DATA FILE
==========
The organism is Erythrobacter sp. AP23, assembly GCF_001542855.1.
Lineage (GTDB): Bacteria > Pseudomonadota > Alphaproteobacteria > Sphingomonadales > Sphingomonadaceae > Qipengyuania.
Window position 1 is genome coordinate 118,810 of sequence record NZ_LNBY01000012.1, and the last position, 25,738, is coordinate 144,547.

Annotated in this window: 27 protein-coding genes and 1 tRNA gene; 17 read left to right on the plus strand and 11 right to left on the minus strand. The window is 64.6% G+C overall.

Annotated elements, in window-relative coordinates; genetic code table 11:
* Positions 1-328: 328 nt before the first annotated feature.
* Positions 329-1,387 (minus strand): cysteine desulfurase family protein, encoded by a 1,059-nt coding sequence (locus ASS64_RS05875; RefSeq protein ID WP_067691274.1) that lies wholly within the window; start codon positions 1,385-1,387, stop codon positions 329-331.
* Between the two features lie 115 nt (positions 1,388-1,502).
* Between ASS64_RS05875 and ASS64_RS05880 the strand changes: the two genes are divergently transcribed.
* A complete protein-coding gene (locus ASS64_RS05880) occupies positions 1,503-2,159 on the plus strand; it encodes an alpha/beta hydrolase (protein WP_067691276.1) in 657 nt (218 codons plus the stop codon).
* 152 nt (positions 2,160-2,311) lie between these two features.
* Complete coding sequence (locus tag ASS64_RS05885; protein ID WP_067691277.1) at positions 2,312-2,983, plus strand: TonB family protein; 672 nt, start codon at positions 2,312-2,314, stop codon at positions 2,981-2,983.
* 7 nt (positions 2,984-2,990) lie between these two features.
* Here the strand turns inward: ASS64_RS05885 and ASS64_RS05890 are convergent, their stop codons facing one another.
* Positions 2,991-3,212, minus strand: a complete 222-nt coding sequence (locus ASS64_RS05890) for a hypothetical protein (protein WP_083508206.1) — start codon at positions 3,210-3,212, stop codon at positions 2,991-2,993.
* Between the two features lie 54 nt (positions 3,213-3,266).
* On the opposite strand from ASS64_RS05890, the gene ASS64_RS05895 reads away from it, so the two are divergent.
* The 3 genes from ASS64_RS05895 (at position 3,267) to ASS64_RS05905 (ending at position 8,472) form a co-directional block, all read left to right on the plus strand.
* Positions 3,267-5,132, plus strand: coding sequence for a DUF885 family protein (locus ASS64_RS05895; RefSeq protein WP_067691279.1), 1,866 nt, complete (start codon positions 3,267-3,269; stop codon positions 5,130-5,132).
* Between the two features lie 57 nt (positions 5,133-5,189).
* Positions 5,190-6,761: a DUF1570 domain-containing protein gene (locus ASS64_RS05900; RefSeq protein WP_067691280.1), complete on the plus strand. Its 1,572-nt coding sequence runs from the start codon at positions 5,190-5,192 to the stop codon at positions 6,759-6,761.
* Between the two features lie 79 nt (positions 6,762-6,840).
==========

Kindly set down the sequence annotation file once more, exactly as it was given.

The organism is Erythrobacter sp. AP23, assembly GCF_001542855.1.
Lineage (GTDB): Bacteria > Pseudomonadota > Alphaproteobacteria > Sphingomonadales > Sphingomonadaceae > Qipengyuania.
Window position 1 is genome coordinate 118,810 of sequence record NZ_LNBY01000012.1, and the last position, 25,738, is coordinate 144,547.

Annotated in this window: 27 protein-coding genes and 1 tRNA gene; 17 read left to right on the plus strand and 11 right to left on the minus strand. The window is 64.6% G+C overall.

Annotated elements, in window-relative coordinates; genetic code table 11:
* Positions 1-328: 328 nt before the first annotated feature.
* Positions 329-1,387 (minus strand): cysteine desulfurase family protein, encoded by a 1,059-nt coding sequence (locus ASS64_RS05875; RefSeq protein ID WP_067691274.1) that lies wholly within the window; start codon positions 1,385-1,387, stop codon positions 329-331.
* Between the two features lie 115 nt (positions 1,388-1,502).
* Between ASS64_RS05875 and ASS64_RS05880 the strand changes: the two genes are divergently transcribed.
* A complete protein-coding gene (locus ASS64_RS05880) occupies positions 1,503-2,159 on the plus strand; it encodes an alpha/beta hydrolase (protein WP_067691276.1) in 657 nt (218 codons plus the stop codon).
* 152 nt (positions 2,160-2,311) lie between these two features.
* Complete coding sequence (locus tag ASS64_RS05885; protein ID WP_067691277.1) at positions 2,312-2,983, plus strand: TonB family protein; 672 nt, start codon at positions 2,312-2,314, stop codon at positions 2,981-2,983.
* 7 nt (positions 2,984-2,990) lie between these two features.
* Here the strand turns inward: ASS64_RS05885 and ASS64_RS05890 are convergent, their stop codons facing one another.
* Positions 2,991-3,212, minus strand: a complete 222-nt coding sequence (locus ASS64_RS05890) for a hypothetical protein (protein WP_083508206.1) — start codon at positions 3,210-3,212, stop codon at positions 2,991-2,993.
* Between the two features lie 54 nt (positions 3,213-3,266).
* On the opposite strand from ASS64_RS05890, the gene ASS64_RS05895 reads away from it, so the two are divergent.
* The 3 genes from ASS64_RS05895 (at position 3,267) to ASS64_RS05905 (ending at position 8,472) form a co-directional block, all read left to right on the plus strand.
* Positions 3,267-5,132, plus strand: coding sequence for a DUF885 family protein (locus ASS64_RS05895; RefSeq protein WP_067691279.1), 1,866 nt, complete (start codon positions 3,267-3,269; stop codon positions 5,130-5,132).
* Between the two features lie 57 nt (positions 5,133-5,189).
* Positions 5,190-6,761: a DUF1570 domain-containing protein gene (locus ASS64_RS05900; RefSeq protein WP_067691280.1), complete on the plus strand. Its 1,572-nt coding sequence runs from the start codon at positions 5,190-5,192 to the stop codon at positions 6,759-6,761.
* Between the two features lie 79 nt (positions 6,762-6,840).